Start with playful, rhyming poetry about topics that are familiar to your child like animals, food, and bedtime. Nursery rhymes and Mother Goose collections are early favorites. Read the poetry aloud slowly. Emphasize the sound of the words and the rhymes. Read dramatically to emphasize the breaks and phrasing of the poem. Have fun with the colorful language and word play. Reread the poem several times. Once a poem is familiar to your child, take turns reading! First you read one line or one stanza, and have your child read the next. See if you can do that while maintaining the rhythm of the poem. Learn more in this article, Poems at Home (in English and Spanish).

Reader's theater

You don't need a script or costumes or props. Just choose a favorite picture book that your child is familiar with, and one that has lots of dialogue. Take turns reading the passages aloud, using dramatic voices and gestures appropriate to the story. This activity can get pretty silly right away, but it's a great way to practice expression in reading aloud.

Record it

Another fun way to practice reading and build fluency is to have your child create her own audio books. This can be done simply with a tape recorder or audio recording feature or app on your phone. Your child might need a few "takes" to get his reading just right. Sharing your audio recordings with family and friends is a great motivator!

Paired or "buddy" reading

Take turns reading aloud. You go first, as your reading provides a model of what good fluent reading sounds like. Then, ask your child to re-read the same page you just read. You'll notice that your child's reading will start to sound more and more like yours. Do this for several pages. Once your child is comfortable enough, and familiar enough with the book, take turns reading page for page.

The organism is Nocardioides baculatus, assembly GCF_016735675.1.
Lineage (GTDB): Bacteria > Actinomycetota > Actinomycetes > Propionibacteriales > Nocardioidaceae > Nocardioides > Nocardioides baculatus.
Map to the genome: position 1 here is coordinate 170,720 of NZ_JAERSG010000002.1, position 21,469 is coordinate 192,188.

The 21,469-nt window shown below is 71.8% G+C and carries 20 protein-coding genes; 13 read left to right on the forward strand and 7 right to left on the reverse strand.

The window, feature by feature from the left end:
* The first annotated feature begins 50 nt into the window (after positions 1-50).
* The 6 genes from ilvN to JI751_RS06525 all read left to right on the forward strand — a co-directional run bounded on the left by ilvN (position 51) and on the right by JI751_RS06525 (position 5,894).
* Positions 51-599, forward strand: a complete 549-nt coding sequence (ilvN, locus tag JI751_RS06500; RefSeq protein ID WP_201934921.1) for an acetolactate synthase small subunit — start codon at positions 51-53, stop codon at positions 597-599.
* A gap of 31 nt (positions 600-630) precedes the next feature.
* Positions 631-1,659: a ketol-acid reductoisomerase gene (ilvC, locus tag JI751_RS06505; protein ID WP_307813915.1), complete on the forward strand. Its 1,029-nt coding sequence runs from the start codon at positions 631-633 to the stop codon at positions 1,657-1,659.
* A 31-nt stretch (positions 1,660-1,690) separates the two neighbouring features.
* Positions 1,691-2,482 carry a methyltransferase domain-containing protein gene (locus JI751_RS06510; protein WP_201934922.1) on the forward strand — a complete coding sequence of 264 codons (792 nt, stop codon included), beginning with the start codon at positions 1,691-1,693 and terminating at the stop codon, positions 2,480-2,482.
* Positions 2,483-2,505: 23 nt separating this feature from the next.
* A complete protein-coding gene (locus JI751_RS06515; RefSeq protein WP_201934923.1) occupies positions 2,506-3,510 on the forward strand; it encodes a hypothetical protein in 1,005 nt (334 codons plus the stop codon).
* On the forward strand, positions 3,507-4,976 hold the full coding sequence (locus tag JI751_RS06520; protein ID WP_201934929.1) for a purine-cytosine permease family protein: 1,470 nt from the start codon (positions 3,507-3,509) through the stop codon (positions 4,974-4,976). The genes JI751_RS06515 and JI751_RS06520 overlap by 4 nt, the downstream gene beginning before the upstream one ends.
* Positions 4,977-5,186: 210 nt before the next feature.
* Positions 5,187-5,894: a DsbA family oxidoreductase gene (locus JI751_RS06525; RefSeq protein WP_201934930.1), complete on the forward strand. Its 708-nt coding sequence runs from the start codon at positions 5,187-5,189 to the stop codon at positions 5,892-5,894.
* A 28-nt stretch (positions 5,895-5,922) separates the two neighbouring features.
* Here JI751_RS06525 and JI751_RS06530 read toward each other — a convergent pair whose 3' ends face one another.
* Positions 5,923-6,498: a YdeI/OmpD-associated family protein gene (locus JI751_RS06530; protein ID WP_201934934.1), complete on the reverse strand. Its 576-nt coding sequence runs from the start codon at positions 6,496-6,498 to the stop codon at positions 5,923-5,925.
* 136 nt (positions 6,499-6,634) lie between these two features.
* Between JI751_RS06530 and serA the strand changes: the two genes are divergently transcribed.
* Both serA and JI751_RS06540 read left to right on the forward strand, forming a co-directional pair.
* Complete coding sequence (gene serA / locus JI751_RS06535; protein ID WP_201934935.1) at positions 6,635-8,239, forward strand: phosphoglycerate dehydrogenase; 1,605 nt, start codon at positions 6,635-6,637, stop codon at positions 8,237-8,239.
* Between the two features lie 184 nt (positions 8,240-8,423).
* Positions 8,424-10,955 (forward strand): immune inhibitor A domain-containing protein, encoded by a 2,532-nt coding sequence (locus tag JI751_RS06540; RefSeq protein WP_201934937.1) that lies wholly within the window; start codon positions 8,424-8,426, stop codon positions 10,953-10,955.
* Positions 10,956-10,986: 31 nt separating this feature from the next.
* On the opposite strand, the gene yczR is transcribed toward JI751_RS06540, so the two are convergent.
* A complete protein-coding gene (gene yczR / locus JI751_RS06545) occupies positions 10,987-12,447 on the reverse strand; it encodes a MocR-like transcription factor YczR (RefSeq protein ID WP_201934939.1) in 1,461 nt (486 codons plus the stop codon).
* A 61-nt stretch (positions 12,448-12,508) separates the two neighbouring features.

Echo game

Choose a book at your child's reading level and read a sentence aloud using appropriate expression and pauses. Then, have your child mimic you, reading the same sentence and using the same expression and pauses. Repeat the game every few paragraphs as you read through the book.

Choral reading

Choose a book at your child's reading level and read a page or passage together in unison. You may have to slow your reading down a little to keep pace, but don’t slow down too much. Encourage your child to copy your pace and expression.

Practice, practice, practice!

Repetition is the key to fluency. Encourage your child to reread a favorite (short) book until she can read it smoothly and easily. This will boost her confidence along with her fluency. You might also ask her to read the book to younger siblings or other family members and friends.

Mastering reading accuracy

Reading tutor Linda Farrell listens closely as Xavier reads aloud from one of his favorite books (Dog Man) to help him focus on reading every word accurately. Strong readers have the habit of reading virtually every word accurately. (From our Looking at Reading Interventions video series.)

How to coach your child to read fluently

This video is from Home Reading Helper, a resource for parents to elevate children’s reading at home provided by Read Charlotte. Find more video, parent activities, printables, and other resources at Home Reading Helper.

Help your young child read fluently

This video is from Home Reading Helper, a resource for parents to elevate children’s reading at home provided by Read Charlotte. Find more video, parent activities, printables, and other resources at Home Reading Helper.

More fluency resources

"The man who does not read good books is no better than the man who can't." — Mark Twain